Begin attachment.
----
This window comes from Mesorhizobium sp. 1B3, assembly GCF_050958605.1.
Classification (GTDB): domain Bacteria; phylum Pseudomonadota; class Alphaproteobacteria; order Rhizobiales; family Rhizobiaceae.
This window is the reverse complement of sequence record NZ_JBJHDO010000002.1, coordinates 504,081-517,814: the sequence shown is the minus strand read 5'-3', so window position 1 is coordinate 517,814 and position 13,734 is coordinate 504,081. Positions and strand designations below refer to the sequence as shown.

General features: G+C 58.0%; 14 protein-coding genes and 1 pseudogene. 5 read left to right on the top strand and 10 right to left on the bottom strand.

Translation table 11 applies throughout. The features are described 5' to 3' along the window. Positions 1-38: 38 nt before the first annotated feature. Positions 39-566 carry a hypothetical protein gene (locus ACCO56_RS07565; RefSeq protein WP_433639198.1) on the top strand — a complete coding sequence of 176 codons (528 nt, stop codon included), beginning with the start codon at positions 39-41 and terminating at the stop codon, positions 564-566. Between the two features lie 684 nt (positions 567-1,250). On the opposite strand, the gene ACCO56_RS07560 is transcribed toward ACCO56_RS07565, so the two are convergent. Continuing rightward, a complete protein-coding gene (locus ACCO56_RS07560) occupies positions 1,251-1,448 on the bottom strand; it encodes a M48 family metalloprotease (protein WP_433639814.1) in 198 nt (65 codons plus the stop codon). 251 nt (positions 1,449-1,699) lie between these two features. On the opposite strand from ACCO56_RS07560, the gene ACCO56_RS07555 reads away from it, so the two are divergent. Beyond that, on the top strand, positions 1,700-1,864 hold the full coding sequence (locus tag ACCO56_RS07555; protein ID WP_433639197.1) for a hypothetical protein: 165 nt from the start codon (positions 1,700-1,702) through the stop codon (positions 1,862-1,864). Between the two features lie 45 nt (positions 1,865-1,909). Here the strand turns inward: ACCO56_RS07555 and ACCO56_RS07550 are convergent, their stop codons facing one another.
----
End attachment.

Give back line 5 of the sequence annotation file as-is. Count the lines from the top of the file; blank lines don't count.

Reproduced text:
Translation table 11 applies throughout. The features are described 5' to 3' along the window. Positions 1-38: 38 nt before the first annotated feature. Positions 39-566 carry a hypothetical protein gene (locus ACCO56_RS07565; RefSeq protein WP_433639198.1) on the top strand — a complete coding sequence of 176 codons (528 nt, stop codon included), beginning with the start codon at positions 39-41 and terminating at the stop codon, positions 564-566. Between the two features lie 684 nt (positions 567-1,250). On the opposite strand, the gene ACCO56_RS07560 is transcribed toward ACCO56_RS07565, so the two are convergent. Continuing rightward, a complete protein-coding gene (locus ACCO56_RS07560) occupies positions 1,251-1,448 on the bottom strand; it encodes a M48 family metalloprotease (protein WP_433639814.1) in 198 nt (65 codons plus the stop codon). 251 nt (positions 1,449-1,699) lie between these two features. On the opposite strand from ACCO56_RS07560, the gene ACCO56_RS07555 reads away from it, so the two are divergent. Beyond that, on the top strand, positions 1,700-1,864 hold the full coding sequence (locus tag ACCO56_RS07555; protein ID WP_433639197.1) for a hypothetical protein: 165 nt from the start codon (positions 1,700-1,702) through the stop codon (positions 1,862-1,864). Between the two features lie 45 nt (positions 1,865-1,909). Here the strand turns inward: ACCO56_RS07555 and ACCO56_RS07550 are convergent, their stop codons facing one another.